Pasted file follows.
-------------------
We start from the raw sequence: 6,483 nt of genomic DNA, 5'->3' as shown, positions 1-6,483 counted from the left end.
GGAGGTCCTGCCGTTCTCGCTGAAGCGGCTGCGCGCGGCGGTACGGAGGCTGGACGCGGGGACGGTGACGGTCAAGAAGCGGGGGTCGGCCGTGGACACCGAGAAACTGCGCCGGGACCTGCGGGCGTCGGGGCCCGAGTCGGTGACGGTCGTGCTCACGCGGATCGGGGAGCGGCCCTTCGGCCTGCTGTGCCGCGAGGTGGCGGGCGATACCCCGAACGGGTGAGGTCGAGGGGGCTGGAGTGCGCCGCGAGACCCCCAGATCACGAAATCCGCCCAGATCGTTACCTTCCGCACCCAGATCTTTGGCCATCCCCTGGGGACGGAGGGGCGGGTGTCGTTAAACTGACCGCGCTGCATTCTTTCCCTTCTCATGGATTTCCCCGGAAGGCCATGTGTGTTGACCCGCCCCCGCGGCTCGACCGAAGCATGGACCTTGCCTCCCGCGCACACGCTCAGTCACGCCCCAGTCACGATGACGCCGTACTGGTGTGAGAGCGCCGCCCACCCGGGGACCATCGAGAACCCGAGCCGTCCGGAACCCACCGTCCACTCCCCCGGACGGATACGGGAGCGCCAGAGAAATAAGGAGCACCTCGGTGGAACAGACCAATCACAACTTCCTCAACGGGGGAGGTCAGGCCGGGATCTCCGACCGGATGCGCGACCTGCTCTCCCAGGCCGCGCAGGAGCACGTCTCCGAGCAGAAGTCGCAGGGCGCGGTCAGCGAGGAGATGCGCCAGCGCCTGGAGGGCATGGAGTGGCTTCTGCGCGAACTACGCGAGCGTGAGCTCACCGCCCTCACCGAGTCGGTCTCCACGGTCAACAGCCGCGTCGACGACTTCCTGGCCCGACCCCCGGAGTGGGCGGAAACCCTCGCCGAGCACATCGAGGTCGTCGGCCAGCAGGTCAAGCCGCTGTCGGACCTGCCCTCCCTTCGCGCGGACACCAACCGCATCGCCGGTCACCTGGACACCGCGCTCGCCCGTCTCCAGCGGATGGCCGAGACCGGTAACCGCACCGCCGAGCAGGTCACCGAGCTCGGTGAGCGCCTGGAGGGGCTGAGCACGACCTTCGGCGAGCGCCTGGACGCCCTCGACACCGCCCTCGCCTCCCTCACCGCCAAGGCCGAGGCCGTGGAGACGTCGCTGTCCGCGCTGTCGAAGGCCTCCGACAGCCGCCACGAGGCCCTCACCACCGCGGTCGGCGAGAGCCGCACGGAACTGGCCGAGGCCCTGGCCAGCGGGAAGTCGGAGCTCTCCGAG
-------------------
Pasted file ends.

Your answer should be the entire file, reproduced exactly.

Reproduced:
We start from the raw sequence: 6,483 nt of genomic DNA, 5'->3' as shown, positions 1-6,483 counted from the left end.
GGAGGTCCTGCCGTTCTCGCTGAAGCGGCTGCGCGCGGCGGTACGGAGGCTGGACGCGGGGACGGTGACGGTCAAGAAGCGGGGGTCGGCCGTGGACACCGAGAAACTGCGCCGGGACCTGCGGGCGTCGGGGCCCGAGTCGGTGACGGTCGTGCTCACGCGGATCGGGGAGCGGCCCTTCGGCCTGCTGTGCCGCGAGGTGGCGGGCGATACCCCGAACGGGTGAGGTCGAGGGGGCTGGAGTGCGCCGCGAGACCCCCAGATCACGAAATCCGCCCAGATCGTTACCTTCCGCACCCAGATCTTTGGCCATCCCCTGGGGACGGAGGGGCGGGTGTCGTTAAACTGACCGCGCTGCATTCTTTCCCTTCTCATGGATTTCCCCGGAAGGCCATGTGTGTTGACCCGCCCCCGCGGCTCGACCGAAGCATGGACCTTGCCTCCCGCGCACACGCTCAGTCACGCCCCAGTCACGATGACGCCGTACTGGTGTGAGAGCGCCGCCCACCCGGGGACCATCGAGAACCCGAGCCGTCCGGAACCCACCGTCCACTCCCCCGGACGGATACGGGAGCGCCAGAGAAATAAGGAGCACCTCGGTGGAACAGACCAATCACAACTTCCTCAACGGGGGAGGTCAGGCCGGGATCTCCGACCGGATGCGCGACCTGCTCTCCCAGGCCGCGCAGGAGCACGTCTCCGAGCAGAAGTCGCAGGGCGCGGTCAGCGAGGAGATGCGCCAGCGCCTGGAGGGCATGGAGTGGCTTCTGCGCGAACTACGCGAGCGTGAGCTCACCGCCCTCACCGAGTCGGTCTCCACGGTCAACAGCCGCGTCGACGACTTCCTGGCCCGACCCCCGGAGTGGGCGGAAACCCTCGCCGAGCACATCGAGGTCGTCGGCCAGCAGGTCAAGCCGCTGTCGGACCTGCCCTCCCTTCGCGCGGACACCAACCGCATCGCCGGTCACCTGGACACCGCGCTCGCCCGTCTCCAGCGGATGGCCGAGACCGGTAACCGCACCGCCGAGCAGGTCACCGAGCTCGGTGAGCGCCTGGAGGGGCTGAGCACGACCTTCGGCGAGCGCCTGGACGCCCTCGACACCGCCCTCGCCTCCCTCACCGCCAAGGCCGAGGCCGTGGAGACGTCGCTGTCCGCGCTGTCGAAGGCCTCCGACAGCCGCCACGAGGCCCTCACCACCGCGGTCGGCGAGAGCCGCACGGAACTGGCCGAGGCCCTGGCCAGCGGGAAGTCGGAGCTCTCCGAG